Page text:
The Effect of Pre-operative Pelvic Floor Muscle Exercise on Surgical Outcomes in Women With Stress Urinary Incontinence (SUIPT)
Urinary incontinence (UI) affects up to 50% of adult populations and stress urinary incontinence (SUI) is the most common form of UI, accounting for approximately 60% of patients. Women are affected by SUI much more often than men. Urine leakage in women with SUI occurs on exertion or during tasks that increase pressure on the bladder such as sneezing or coughing. SUI has been shown to be a barrier to physical activity in women, and as such can contribute to the development of diseases and disorders associated with inactivity.
SUI appears to have many contributing factors such as structural damage (eg. tears in the pelvic organ supporting tissues), muscle weakness related to nerve injury or aging, or thinning of the urethral wall and/or its surrounding muscular sphincters. Currently the most common treatments for SUI are conservative therapy, which normally takes the form of exercise therapy provided by specialized nurses or physical therapists, and surgery, which is aimed at enhancing urethral support. Exercise therapy is effective, resulting in complete cure in 50% of cases, and surgery is effective for approximately 80% of patients but carries risks such as the development of urinary retention. It is currently not clear which treatment approach is better for which women.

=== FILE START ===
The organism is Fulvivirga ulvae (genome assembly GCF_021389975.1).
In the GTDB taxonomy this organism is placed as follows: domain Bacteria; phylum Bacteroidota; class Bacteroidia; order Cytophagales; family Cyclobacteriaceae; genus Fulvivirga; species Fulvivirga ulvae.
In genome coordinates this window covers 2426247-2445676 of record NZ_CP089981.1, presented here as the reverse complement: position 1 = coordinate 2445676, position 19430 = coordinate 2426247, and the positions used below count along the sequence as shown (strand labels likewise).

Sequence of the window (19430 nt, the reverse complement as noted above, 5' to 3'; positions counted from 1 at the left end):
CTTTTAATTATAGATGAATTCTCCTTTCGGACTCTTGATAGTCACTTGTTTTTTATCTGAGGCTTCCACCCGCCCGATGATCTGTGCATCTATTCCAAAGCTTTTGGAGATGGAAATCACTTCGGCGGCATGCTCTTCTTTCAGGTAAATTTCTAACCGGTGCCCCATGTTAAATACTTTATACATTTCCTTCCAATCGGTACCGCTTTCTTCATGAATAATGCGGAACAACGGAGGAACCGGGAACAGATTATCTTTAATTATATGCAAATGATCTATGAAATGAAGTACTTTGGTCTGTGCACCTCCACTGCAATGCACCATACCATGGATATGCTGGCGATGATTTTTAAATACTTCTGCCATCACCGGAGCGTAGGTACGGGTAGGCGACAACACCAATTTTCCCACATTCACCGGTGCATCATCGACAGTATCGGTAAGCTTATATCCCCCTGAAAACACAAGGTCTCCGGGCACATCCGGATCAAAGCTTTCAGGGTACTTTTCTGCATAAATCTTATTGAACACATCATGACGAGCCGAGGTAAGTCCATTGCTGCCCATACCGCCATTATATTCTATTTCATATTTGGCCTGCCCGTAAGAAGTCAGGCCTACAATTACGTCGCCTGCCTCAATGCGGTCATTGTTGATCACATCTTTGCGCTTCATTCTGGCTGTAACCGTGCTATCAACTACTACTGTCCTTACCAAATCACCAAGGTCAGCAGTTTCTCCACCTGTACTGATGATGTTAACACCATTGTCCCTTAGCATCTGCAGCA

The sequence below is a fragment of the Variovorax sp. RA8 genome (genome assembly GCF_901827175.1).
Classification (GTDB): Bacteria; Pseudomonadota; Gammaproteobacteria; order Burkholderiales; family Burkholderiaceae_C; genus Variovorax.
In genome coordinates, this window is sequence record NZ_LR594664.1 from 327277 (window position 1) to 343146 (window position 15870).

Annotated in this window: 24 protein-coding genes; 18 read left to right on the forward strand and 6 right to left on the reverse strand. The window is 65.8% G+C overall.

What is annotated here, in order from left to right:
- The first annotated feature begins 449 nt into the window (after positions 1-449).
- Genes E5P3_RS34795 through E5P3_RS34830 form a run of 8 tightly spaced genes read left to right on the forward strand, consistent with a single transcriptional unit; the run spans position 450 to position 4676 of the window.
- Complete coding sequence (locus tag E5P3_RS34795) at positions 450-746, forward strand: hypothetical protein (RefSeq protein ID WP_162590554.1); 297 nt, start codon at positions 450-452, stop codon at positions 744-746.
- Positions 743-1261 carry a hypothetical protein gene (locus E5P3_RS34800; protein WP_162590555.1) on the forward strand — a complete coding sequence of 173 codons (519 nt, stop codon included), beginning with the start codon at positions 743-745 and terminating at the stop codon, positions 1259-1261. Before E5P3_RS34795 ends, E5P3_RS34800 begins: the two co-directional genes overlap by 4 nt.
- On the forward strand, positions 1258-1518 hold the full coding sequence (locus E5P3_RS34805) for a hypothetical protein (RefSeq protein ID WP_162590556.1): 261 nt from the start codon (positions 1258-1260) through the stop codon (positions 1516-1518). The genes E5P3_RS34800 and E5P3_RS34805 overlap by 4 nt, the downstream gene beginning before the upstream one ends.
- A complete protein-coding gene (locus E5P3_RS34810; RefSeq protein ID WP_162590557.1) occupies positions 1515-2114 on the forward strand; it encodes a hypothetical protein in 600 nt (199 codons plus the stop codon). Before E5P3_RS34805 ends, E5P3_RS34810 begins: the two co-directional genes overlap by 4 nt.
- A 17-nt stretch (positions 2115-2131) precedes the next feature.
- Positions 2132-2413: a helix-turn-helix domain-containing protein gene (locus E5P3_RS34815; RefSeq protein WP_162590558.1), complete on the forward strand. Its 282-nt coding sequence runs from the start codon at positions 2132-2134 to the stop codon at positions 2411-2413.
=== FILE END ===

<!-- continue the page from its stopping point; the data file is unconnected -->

Through the proposed research, the investigators aim to determine how to predict which patients will improve or be cured with exercise therapy such that surgery can be avoided. Specifically the investigators will determine what is different between patients in whom exercise therapy succeeds and in whom exercise therapy fails. The investigators will also determine whether physiotherapist-supervised training of the pelvic floor muscles before surgery improves surgical outcomes. The proposed research will enable us to better understand the female continence system and how it responds to physiotherapeutic intervention. It will help us to develop improved assessment procedures that can streamline patient management.